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Former President of the Ghana Association of Banks, Alhassan Andani, says the government should have allowed institutional disciplines to work in regards to the banking sector clean-up.
According to him, the banking sector clean-up was a missed opportunity to ensuring that state institutions instilled discipline into the banking sector with regards to banks and investors.
He indicated that the recent banking sector crisis and its subsequent clean-up operation which cost the country an estimated GH₵10.98bn ($2.1bn), equivalent to just over 3% of the nation’s GDP in 2019, had been carried out with so many institutional compromises.
These compromises, he said, were to ensure that investors who had deposited funds into the banks at risk of insolvency did not lose their deposits, a situation, which he said, should not have been encouraged.
Speaking on PM Express Business Edition, he said, “We should have allowed the institutional disciplines to work. Because if you come to bank A which says ‘look, I understand what is going on, I’ll give you 15% on your deposit’ and you say no. You take that deposit and go to another institution that says ‘I’ll give you 40%’ and you make that decision.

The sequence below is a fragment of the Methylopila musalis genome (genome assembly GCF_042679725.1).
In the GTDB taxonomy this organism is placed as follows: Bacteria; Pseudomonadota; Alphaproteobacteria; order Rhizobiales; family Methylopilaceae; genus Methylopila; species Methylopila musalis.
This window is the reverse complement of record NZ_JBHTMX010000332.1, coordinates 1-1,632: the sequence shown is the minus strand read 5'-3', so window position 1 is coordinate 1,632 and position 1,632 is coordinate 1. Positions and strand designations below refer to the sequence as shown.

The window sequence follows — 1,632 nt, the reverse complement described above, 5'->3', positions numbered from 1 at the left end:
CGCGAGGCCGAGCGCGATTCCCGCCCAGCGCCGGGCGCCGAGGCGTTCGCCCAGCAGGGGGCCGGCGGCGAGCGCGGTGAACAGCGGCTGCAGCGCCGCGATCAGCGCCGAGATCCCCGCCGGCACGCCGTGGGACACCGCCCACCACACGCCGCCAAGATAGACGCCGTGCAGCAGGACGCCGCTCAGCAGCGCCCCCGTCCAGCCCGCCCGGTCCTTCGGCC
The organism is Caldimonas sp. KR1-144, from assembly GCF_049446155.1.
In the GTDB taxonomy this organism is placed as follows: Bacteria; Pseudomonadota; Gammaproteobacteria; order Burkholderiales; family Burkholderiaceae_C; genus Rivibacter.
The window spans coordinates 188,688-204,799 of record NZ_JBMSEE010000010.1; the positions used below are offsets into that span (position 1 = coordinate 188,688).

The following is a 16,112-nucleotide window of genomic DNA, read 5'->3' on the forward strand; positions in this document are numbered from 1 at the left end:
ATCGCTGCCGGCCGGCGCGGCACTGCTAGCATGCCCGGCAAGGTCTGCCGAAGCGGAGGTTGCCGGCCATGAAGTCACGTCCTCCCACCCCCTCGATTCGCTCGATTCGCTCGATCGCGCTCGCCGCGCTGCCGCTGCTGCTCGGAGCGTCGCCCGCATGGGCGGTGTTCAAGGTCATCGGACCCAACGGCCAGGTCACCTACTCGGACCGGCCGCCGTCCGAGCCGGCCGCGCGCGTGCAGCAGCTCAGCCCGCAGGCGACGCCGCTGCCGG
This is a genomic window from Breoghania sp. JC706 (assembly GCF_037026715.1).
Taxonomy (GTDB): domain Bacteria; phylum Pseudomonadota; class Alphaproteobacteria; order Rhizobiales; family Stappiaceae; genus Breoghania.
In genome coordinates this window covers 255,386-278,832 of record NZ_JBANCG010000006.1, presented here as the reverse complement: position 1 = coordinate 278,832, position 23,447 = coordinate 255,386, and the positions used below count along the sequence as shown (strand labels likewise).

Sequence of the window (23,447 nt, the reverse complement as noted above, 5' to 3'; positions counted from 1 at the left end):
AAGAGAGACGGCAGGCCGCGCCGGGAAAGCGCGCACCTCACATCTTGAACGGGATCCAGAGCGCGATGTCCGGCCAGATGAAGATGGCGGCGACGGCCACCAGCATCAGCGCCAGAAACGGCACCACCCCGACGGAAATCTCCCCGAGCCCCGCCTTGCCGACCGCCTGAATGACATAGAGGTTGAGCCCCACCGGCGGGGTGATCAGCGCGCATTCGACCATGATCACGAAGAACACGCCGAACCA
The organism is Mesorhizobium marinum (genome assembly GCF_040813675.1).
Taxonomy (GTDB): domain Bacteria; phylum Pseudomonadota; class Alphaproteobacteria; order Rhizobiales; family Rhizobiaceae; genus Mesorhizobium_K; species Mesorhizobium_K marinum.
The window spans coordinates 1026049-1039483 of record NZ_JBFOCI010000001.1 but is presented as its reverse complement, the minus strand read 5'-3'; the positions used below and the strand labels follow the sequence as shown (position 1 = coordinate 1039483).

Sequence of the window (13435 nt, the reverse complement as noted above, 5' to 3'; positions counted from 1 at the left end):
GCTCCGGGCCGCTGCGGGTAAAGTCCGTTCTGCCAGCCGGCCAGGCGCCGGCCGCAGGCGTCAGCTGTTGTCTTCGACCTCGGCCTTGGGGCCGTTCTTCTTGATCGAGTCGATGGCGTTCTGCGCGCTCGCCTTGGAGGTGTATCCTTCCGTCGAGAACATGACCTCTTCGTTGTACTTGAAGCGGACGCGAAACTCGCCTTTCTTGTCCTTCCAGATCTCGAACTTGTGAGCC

“You, the investor make that decision instead of leaving it with the bank that will return your principal at 15%, you took the money to a bank or an institution that promised you 45%, and you took the 45% for a couple of months and later on that institution disappears and you come up and say somebody should look after that deposit? That was for me again a difficult lesson that we needed everybody to learn. But government didn’t do that.”
The Economist said the government should have instead enforced the Deposit Insurance to cater to the issue of deposits instead of spending billions paying the deposits of all investors at the expense of taxpayers’ funds.
“They came and protected deposits so they’ll say they spent 25billion rescuing banks, no, they spent 25billion ensuring that depositors didn’t lose their money. So the 25billion government is supposed to have spent apart from fees and any other things that we couldn’t have traced, was to ensure that if you had a 100,000 with the bank that failed, you got your money back.
“At that time we had set up the Deposit Insurance which had rules that said that there is minimum deposit that when a bank fails is guaranteed by the Deposit Insurance, they’ll pay that to you. And if you look at it at that time 6000 Ghana cedis covered most households, poor households were covered.
“But we didn’t kick in the deposit rules, we put it aside and protected every single depositor. So that’s not a classic bank failure, so it’s all institutional compromises that didn’t play to the rules and we got ourselves into some kind of fudged exit and managed settlement,” he said.